At times, Tesla’s ceaseless quest to secure legislative approval for its preferred method of selling vehicles comes across as exceedingly quixotic, but the company on Thursday secured a minor victory in Indiana: Legislators passed a bill that bans the direct sales model in the state — except for Tesla.
Similar to the situation between Tesla and Indiana’s neighbor to the north, state lawmakers introduced a bill that would’ve effectively crippled the automaker’s ability to sell cars in the state, unless the company agreed to sell vehicles using the traditional franchise model. Tesla refused.
Following a public hearing Wednesday that included testimony from Tesla representatives, Electreck reports, the proposed bill was altered to grandfather in the company and summarily approved by the Indiana house roads and transportation committee in a 9-1 vote.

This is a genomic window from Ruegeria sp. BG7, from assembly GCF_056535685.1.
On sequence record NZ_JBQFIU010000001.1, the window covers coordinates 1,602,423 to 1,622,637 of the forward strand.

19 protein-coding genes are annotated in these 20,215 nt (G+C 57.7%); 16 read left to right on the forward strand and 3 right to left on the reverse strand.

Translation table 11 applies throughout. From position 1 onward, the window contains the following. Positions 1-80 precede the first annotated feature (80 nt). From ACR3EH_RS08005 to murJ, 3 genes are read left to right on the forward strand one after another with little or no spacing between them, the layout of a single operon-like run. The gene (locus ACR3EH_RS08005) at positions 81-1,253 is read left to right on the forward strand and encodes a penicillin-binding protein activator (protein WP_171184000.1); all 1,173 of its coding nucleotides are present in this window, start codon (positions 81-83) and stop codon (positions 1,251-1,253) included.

We reached out to Tesla for comment and will update if we hear back.
The amendment isn’t exactly a victory for other automakers who may eventually be interested in selling vehicles directly to consumers, as the bill only exempts Tesla, according to Electreck.
These legislative tiffs seem benign—until you consider, say, how much auto companies and franchise dealers pour money into state lawmakers’ coffers—because, really, not every consumer’s going to buy a Tesla; it’s a logistical stretch to think the company alone poses a threat to everyday franchise dealers. But that’s a question that will eventually come to a head in federal court, where Tesla and the state of Michigan have locked horns over just that.
For now, there’s Indiana. It’s a win for Tesla, even it’s a small victory: the bill moves on to the full Indiana house for consideration.